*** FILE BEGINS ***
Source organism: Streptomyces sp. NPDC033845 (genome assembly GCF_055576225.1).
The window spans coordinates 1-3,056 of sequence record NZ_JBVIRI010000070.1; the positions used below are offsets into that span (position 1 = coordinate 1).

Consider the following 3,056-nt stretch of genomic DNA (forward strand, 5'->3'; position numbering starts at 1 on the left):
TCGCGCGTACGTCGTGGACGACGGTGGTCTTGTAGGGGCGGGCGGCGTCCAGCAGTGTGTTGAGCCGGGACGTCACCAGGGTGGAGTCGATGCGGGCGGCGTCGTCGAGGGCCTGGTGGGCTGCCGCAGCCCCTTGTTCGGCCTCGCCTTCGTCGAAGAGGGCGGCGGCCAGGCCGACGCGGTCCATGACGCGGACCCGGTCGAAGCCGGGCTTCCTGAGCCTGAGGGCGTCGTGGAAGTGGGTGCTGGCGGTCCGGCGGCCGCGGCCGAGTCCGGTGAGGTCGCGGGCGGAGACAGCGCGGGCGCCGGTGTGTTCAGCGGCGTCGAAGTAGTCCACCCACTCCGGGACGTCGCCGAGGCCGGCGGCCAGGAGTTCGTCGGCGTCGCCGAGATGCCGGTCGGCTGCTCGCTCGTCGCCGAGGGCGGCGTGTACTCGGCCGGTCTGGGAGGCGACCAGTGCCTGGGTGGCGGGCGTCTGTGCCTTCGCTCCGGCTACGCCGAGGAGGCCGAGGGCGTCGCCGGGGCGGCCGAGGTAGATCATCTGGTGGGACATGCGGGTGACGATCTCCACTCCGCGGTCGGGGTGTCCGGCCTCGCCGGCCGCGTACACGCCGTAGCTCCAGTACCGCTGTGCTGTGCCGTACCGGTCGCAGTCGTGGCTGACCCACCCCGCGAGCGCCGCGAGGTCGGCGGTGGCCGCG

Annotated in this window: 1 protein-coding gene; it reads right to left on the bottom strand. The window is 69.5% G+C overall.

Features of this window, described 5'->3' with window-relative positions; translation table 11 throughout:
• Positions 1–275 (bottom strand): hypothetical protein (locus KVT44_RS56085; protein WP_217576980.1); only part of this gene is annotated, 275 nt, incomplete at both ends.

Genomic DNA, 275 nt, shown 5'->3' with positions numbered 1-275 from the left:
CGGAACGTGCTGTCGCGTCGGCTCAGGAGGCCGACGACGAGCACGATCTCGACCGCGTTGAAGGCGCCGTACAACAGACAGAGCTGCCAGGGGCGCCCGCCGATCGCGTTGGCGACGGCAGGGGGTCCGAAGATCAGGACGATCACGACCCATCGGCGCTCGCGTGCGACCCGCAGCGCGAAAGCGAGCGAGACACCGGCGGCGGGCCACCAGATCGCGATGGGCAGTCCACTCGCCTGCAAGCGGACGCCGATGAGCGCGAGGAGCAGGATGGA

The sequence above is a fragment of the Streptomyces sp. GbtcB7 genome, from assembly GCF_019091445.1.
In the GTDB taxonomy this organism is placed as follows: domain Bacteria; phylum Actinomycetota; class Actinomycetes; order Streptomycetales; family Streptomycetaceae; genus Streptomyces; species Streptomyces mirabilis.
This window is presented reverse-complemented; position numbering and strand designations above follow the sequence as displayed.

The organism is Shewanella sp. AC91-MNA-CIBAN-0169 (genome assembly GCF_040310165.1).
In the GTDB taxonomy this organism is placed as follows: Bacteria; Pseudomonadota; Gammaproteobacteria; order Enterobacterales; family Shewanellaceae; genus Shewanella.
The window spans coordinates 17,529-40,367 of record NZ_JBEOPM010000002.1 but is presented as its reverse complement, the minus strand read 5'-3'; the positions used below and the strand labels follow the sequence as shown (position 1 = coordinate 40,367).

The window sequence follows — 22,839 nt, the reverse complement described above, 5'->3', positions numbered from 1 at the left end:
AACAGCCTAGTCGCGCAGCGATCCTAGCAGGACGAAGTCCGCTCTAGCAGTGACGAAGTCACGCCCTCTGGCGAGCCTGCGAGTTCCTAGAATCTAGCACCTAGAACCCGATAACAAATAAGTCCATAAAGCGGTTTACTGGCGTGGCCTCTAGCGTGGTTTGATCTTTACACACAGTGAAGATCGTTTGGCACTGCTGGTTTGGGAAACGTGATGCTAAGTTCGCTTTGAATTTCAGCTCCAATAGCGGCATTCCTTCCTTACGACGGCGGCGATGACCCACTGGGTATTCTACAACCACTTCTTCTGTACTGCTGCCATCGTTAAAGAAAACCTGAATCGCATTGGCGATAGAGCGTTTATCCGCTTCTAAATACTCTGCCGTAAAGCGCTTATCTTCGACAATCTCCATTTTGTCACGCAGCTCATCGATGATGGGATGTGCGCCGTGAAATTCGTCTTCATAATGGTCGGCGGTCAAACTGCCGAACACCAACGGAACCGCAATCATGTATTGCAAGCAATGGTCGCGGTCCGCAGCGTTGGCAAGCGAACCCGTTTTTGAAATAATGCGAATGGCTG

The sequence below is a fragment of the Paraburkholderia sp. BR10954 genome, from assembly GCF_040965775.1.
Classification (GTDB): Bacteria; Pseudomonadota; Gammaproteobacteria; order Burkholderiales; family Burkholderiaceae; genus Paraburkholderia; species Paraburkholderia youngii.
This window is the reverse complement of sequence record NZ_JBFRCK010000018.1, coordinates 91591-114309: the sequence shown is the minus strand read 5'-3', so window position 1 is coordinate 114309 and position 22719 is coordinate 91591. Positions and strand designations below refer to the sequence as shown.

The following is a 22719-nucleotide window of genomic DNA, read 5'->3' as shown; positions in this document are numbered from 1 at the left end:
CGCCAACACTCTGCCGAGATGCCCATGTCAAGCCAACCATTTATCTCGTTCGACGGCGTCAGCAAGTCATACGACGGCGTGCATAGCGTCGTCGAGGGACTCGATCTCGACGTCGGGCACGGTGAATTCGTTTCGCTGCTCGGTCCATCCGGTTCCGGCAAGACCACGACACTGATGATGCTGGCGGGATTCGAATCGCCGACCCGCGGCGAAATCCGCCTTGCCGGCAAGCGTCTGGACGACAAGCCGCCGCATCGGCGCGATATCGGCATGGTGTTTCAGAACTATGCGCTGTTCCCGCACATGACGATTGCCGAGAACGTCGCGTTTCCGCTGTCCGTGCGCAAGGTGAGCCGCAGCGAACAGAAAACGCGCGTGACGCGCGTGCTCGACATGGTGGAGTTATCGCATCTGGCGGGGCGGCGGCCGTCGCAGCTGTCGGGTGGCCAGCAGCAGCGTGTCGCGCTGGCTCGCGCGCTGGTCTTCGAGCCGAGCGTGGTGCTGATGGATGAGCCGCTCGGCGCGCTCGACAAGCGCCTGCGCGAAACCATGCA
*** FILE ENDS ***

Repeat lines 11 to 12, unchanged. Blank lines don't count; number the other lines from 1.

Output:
In the GTDB taxonomy this organism is placed as follows: domain Bacteria; phylum Actinomycetota; class Actinomycetes; order Streptomycetales; family Streptomycetaceae; genus Streptomyces; species Streptomyces mirabilis.
This window is presented reverse-complemented; position numbering and strand designations above follow the sequence as displayed.